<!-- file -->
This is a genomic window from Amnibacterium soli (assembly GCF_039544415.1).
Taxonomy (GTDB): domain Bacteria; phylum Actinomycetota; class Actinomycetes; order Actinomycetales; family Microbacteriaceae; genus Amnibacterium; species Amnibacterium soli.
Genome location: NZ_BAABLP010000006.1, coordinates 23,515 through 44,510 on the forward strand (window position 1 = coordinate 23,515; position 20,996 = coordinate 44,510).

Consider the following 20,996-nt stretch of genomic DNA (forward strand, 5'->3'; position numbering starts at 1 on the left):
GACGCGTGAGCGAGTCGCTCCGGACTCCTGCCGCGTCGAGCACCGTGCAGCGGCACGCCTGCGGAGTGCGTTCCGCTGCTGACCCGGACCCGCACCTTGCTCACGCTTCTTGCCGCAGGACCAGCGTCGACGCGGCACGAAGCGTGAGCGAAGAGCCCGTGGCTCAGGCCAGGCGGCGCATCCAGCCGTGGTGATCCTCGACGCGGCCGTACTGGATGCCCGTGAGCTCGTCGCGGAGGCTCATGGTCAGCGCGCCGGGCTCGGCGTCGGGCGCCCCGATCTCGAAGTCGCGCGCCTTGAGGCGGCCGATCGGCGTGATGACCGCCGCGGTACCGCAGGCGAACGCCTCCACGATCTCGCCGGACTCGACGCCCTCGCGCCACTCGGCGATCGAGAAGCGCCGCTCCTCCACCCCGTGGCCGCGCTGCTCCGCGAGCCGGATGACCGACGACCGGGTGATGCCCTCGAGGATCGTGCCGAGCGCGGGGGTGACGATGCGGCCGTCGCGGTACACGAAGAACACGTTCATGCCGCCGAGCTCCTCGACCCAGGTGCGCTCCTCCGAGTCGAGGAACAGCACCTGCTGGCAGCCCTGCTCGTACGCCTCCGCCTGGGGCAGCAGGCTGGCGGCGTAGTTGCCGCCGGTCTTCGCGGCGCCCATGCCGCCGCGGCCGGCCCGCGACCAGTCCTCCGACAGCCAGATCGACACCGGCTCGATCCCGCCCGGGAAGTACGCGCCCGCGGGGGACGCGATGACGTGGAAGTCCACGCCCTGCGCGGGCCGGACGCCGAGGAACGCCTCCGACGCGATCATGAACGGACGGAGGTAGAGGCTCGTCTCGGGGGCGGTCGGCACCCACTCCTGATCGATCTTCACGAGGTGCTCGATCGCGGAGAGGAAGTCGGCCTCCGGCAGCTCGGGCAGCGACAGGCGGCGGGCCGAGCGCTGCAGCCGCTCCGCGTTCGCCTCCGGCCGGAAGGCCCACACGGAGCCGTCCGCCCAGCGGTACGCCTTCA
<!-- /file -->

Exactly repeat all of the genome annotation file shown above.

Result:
This is a genomic window from Amnibacterium soli (assembly GCF_039544415.1).
Taxonomy (GTDB): domain Bacteria; phylum Actinomycetota; class Actinomycetes; order Actinomycetales; family Microbacteriaceae; genus Amnibacterium; species Amnibacterium soli.
Genome location: NZ_BAABLP010000006.1, coordinates 23,515 through 44,510 on the forward strand (window position 1 = coordinate 23,515; position 20,996 = coordinate 44,510).

Consider the following 20,996-nt stretch of genomic DNA (forward strand, 5'->3'; position numbering starts at 1 on the left):
GACGCGTGAGCGAGTCGCTCCGGACTCCTGCCGCGTCGAGCACCGTGCAGCGGCACGCCTGCGGAGTGCGTTCCGCTGCTGACCCGGACCCGCACCTTGCTCACGCTTCTTGCCGCAGGACCAGCGTCGACGCGGCACGAAGCGTGAGCGAAGAGCCCGTGGCTCAGGCCAGGCGGCGCATCCAGCCGTGGTGATCCTCGACGCGGCCGTACTGGATGCCCGTGAGCTCGTCGCGGAGGCTCATGGTCAGCGCGCCGGGCTCGGCGTCGGGCGCCCCGATCTCGAAGTCGCGCGCCTTGAGGCGGCCGATCGGCGTGATGACCGCCGCGGTACCGCAGGCGAACGCCTCCACGATCTCGCCGGACTCGACGCCCTCGCGCCACTCGGCGATCGAGAAGCGCCGCTCCTCCACCCCGTGGCCGCGCTGCTCCGCGAGCCGGATGACCGACGACCGGGTGATGCCCTCGAGGATCGTGCCGAGCGCGGGGGTGACGATGCGGCCGTCGCGGTACACGAAGAACACGTTCATGCCGCCGAGCTCCTCGACCCAGGTGCGCTCCTCCGAGTCGAGGAACAGCACCTGCTGGCAGCCCTGCTCGTACGCCTCCGCCTGGGGCAGCAGGCTGGCGGCGTAGTTGCCGCCGGTCTTCGCGGCGCCCATGCCGCCGCGGCCGGCCCGCGACCAGTCCTCCGACAGCCAGATCGACACCGGCTCGATCCCGCCCGGGAAGTACGCGCCCGCGGGGGACGCGATGACGTGGAAGTCCACGCCCTGCGCGGGCCGGACGCCGAGGAACGCCTCCGACGCGATCATGAACGGACGGAGGTAGAGGCTCGTCTCGGGGGCGGTCGGCACCCACTCCTGATCGATCTTCACGAGGTGCTCGATCGCGGAGAGGAAGTCGGCCTCCGGCAGCTCGGGCAGCGACAGGCGGCGGGCCGAGCGCTGCAGCCGCTCCGCGTTCGCCTCCGGCCGGAAGGCCCACACGGAGCCGTCCGCCCAGCGGTACGCCTTCA